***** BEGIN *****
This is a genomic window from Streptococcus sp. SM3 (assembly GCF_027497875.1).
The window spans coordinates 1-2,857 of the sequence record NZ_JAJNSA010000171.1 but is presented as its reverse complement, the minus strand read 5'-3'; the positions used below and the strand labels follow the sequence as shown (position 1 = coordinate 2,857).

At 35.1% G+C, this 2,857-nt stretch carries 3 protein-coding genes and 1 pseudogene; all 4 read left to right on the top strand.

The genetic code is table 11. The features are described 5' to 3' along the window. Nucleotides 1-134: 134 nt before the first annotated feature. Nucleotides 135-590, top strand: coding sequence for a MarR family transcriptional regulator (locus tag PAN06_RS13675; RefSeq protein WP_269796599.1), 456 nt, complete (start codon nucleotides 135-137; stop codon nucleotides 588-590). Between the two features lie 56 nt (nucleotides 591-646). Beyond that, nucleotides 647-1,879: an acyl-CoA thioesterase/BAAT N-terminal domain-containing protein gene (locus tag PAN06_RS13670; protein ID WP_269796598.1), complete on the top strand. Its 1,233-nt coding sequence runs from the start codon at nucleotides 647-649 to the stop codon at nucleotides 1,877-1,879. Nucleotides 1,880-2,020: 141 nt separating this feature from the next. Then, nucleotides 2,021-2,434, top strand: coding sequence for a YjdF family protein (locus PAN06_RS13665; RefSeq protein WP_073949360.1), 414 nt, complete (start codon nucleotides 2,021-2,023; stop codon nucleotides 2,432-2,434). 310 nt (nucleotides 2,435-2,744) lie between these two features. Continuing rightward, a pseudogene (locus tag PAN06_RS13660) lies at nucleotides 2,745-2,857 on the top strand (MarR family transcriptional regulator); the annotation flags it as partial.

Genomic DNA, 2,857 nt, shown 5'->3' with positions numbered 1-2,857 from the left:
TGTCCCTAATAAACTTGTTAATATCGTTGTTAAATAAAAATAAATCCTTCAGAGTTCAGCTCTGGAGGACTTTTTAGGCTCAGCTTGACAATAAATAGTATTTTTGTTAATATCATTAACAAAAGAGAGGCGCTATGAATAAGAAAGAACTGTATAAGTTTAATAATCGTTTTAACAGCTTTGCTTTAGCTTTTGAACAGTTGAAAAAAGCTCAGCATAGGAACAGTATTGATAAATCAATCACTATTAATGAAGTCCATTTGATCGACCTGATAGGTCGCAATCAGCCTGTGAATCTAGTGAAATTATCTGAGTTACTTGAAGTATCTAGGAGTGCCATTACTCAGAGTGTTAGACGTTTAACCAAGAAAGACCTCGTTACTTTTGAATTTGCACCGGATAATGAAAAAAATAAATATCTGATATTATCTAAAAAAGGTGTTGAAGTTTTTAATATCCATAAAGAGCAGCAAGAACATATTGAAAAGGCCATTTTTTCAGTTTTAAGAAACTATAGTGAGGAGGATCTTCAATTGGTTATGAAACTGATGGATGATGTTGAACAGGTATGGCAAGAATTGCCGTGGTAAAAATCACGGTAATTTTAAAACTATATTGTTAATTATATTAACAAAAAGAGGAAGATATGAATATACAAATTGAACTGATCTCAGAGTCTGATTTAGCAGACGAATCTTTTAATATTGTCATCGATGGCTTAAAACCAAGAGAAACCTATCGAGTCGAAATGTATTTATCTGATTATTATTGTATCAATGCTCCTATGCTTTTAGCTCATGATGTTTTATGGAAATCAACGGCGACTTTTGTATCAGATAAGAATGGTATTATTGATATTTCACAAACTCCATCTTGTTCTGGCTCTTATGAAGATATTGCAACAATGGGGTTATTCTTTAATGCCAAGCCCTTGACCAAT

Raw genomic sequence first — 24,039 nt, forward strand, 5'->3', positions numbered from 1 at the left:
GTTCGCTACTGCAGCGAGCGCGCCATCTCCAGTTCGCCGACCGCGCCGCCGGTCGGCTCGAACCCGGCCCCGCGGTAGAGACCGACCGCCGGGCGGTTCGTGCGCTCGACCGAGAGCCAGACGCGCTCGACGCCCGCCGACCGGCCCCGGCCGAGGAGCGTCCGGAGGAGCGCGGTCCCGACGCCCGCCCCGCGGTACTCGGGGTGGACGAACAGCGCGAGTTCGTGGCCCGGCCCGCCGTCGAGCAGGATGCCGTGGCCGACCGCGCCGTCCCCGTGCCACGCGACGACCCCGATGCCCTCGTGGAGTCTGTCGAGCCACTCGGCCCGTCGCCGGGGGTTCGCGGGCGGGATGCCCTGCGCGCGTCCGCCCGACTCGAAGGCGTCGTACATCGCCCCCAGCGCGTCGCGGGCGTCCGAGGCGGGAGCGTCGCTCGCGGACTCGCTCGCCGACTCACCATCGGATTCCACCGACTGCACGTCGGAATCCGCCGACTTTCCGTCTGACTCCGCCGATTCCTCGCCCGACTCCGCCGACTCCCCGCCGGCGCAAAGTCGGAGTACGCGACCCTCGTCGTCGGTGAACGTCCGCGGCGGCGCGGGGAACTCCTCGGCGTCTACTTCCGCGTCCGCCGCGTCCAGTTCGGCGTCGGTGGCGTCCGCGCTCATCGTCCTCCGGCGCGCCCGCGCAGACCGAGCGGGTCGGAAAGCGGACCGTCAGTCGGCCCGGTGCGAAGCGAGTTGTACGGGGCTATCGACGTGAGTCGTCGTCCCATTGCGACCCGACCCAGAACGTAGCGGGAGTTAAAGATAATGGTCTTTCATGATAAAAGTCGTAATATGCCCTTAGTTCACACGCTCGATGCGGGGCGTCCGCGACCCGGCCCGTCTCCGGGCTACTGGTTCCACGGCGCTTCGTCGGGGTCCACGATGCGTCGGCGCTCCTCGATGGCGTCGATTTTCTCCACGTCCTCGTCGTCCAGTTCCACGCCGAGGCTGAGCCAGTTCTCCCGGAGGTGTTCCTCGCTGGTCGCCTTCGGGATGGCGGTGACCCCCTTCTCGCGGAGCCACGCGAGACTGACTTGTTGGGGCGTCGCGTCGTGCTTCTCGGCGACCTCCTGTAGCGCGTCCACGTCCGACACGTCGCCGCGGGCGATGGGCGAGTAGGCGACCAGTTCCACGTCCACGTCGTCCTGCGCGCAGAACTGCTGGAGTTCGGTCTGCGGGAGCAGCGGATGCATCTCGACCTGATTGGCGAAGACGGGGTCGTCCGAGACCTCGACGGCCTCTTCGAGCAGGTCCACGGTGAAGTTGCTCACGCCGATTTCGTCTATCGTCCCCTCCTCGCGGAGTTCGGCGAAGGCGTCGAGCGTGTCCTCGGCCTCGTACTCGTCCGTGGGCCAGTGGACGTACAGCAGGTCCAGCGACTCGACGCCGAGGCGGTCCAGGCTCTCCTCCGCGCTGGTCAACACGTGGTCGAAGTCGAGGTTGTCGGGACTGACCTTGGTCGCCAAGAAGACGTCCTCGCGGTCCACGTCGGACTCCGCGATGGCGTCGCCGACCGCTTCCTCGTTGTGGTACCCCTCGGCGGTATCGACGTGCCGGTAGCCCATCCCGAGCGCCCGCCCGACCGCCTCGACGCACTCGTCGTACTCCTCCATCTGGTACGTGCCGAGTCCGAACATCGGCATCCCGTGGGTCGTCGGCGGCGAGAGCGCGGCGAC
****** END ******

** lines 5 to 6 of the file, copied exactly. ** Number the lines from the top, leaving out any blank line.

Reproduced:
Genomic DNA, 2,857 nt, shown 5'->3' with positions numbered 1-2,857 from the left:
TGTCCCTAATAAACTTGTTAATATCGTTGTTAAATAAAAATAAATCCTTCAGAGTTCAGCTCTGGAGGACTTTTTAGGCTCAGCTTGACAATAAATAGTATTTTTGTTAATATCATTAACAAAAGAGAGGCGCTATGAATAAGAAAGAACTGTATAAGTTTAATAATCGTTTTAACAGCTTTGCTTTAGCTTTTGAACAGTTGAAAAAAGCTCAGCATAGGAACAGTATTGATAAATCAATCACTATTAATGAAGTCCATTTGATCGACCTGATAGGTCGCAATCAGCCTGTGAATCTAGTGAAATTATCTGAGTTACTTGAAGTATCTAGGAGTGCCATTACTCAGAGTGTTAGACGTTTAACCAAGAAAGACCTCGTTACTTTTGAATTTGCACCGGATAATGAAAAAAATAAATATCTGATATTATCTAAAAAAGGTGTTGAAGTTTTTAATATCCATAAAGAGCAGCAAGAACATATTGAAAAGGCCATTTTTTCAGTTTTAAGAAACTATAGTGAGGAGGATCTTCAATTGGTTATGAAACTGATGGATGATGTTGAACAGGTATGGCAAGAATTGCCGTGGTAAAAATCACGGTAATTTTAAAACTATATTGTTAATTATATTAACAAAAAGAGGAAGATATGAATATACAAATTGAACTGATCTCAGAGTCTGATTTAGCAGACGAATCTTTTAATATTGTCATCGATGGCTTAAAACCAAGAGAAACCTATCGAGTCGAAATGTATTTATCTGATTATTATTGTATCAATGCTCCTATGCTTTTAGCTCATGATGTTTTATGGAAATCAACGGCGACTTTTGTATCAGATAAGAATGGTATTATTGATATTTCACAAACTCCATCTTGTTCTGGCTCTTATGAAGATATTGCAACAATGGGGTTATTCTTTAATGCCAAGCCCTTGACCAAT